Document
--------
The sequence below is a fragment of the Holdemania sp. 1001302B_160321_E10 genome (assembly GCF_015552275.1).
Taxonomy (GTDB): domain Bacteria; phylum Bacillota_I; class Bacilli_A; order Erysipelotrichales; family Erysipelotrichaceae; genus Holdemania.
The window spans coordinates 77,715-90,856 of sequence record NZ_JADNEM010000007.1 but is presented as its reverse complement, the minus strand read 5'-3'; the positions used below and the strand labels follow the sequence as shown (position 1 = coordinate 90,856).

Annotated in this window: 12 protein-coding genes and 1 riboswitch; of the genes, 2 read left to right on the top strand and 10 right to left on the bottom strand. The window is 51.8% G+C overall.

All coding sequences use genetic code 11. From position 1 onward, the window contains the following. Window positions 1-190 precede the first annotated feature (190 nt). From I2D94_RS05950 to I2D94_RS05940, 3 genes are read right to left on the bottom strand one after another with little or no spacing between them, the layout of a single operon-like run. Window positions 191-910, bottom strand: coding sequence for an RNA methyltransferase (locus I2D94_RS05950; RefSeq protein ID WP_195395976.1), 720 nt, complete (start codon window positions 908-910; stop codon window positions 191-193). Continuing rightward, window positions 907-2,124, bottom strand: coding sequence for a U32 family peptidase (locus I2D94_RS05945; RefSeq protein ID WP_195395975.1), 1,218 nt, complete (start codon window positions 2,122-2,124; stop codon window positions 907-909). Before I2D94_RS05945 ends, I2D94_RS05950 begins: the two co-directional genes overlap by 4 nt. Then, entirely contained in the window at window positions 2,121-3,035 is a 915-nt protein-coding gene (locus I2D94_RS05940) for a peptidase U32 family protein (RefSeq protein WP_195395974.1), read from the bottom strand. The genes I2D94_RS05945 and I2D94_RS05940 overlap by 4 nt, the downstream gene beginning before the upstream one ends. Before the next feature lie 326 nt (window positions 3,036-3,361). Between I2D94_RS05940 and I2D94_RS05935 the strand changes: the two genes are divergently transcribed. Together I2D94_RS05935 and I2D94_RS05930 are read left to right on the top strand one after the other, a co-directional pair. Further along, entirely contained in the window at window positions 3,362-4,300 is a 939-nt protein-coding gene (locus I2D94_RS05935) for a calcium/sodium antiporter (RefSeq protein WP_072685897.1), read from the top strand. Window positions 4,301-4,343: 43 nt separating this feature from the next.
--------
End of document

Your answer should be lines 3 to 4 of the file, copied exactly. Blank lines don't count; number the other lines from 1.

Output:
The window spans coordinates 77,715-90,856 of sequence record NZ_JADNEM010000007.1 but is presented as its reverse complement, the minus strand read 5'-3'; the positions used below and the strand labels follow the sequence as shown (position 1 = coordinate 90,856).

Annotated in this window: 12 protein-coding genes and 1 riboswitch; of the genes, 2 read left to right on the top strand and 10 right to left on the bottom strand. The window is 51.8% G+C overall.